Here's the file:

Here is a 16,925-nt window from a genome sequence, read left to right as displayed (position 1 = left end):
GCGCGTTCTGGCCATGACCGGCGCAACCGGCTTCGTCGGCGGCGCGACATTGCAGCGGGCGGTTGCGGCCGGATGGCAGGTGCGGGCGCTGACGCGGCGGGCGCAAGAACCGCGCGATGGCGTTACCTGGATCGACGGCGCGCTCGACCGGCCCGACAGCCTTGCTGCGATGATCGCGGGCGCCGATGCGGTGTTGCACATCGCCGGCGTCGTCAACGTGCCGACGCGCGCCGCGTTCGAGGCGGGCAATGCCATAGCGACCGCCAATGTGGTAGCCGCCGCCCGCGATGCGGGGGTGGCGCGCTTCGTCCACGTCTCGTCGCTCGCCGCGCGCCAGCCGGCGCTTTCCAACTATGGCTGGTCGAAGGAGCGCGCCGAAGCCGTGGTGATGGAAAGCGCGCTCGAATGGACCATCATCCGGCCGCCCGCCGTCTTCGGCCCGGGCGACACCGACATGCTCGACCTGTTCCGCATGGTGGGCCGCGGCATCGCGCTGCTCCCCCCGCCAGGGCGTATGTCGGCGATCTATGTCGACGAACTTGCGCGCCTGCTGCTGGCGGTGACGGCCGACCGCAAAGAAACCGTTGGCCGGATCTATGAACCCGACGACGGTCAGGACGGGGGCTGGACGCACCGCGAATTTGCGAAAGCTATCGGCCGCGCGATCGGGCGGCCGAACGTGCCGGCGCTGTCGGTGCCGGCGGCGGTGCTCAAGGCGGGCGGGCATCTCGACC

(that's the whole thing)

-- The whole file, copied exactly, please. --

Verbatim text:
Here is a 16,925-nt window from a genome sequence, read left to right as displayed (position 1 = left end):
GCGCGTTCTGGCCATGACCGGCGCAACCGGCTTCGTCGGCGGCGCGACATTGCAGCGGGCGGTTGCGGCCGGATGGCAGGTGCGGGCGCTGACGCGGCGGGCGCAAGAACCGCGCGATGGCGTTACCTGGATCGACGGCGCGCTCGACCGGCCCGACAGCCTTGCTGCGATGATCGCGGGCGCCGATGCGGTGTTGCACATCGCCGGCGTCGTCAACGTGCCGACGCGCGCCGCGTTCGAGGCGGGCAATGCCATAGCGACCGCCAATGTGGTAGCCGCCGCCCGCGATGCGGGGGTGGCGCGCTTCGTCCACGTCTCGTCGCTCGCCGCGCGCCAGCCGGCGCTTTCCAACTATGGCTGGTCGAAGGAGCGCGCCGAAGCCGTGGTGATGGAAAGCGCGCTCGAATGGACCATCATCCGGCCGCCCGCCGTCTTCGGCCCGGGCGACACCGACATGCTCGACCTGTTCCGCATGGTGGGCCGCGGCATCGCGCTGCTCCCCCCGCCAGGGCGTATGTCGGCGATCTATGTCGACGAACTTGCGCGCCTGCTGCTGGCGGTGACGGCCGACCGCAAAGAAACCGTTGGCCGGATCTATGAACCCGACGACGGTCAGGACGGGGGCTGGACGCACCGCGAATTTGCGAAAGCTATCGGCCGCGCGATCGGGCGGCCGAACGTGCCGGCGCTGTCGGTGCCGGCGGCGGTGCTCAAGGCGGGCGGGCATCTCGACC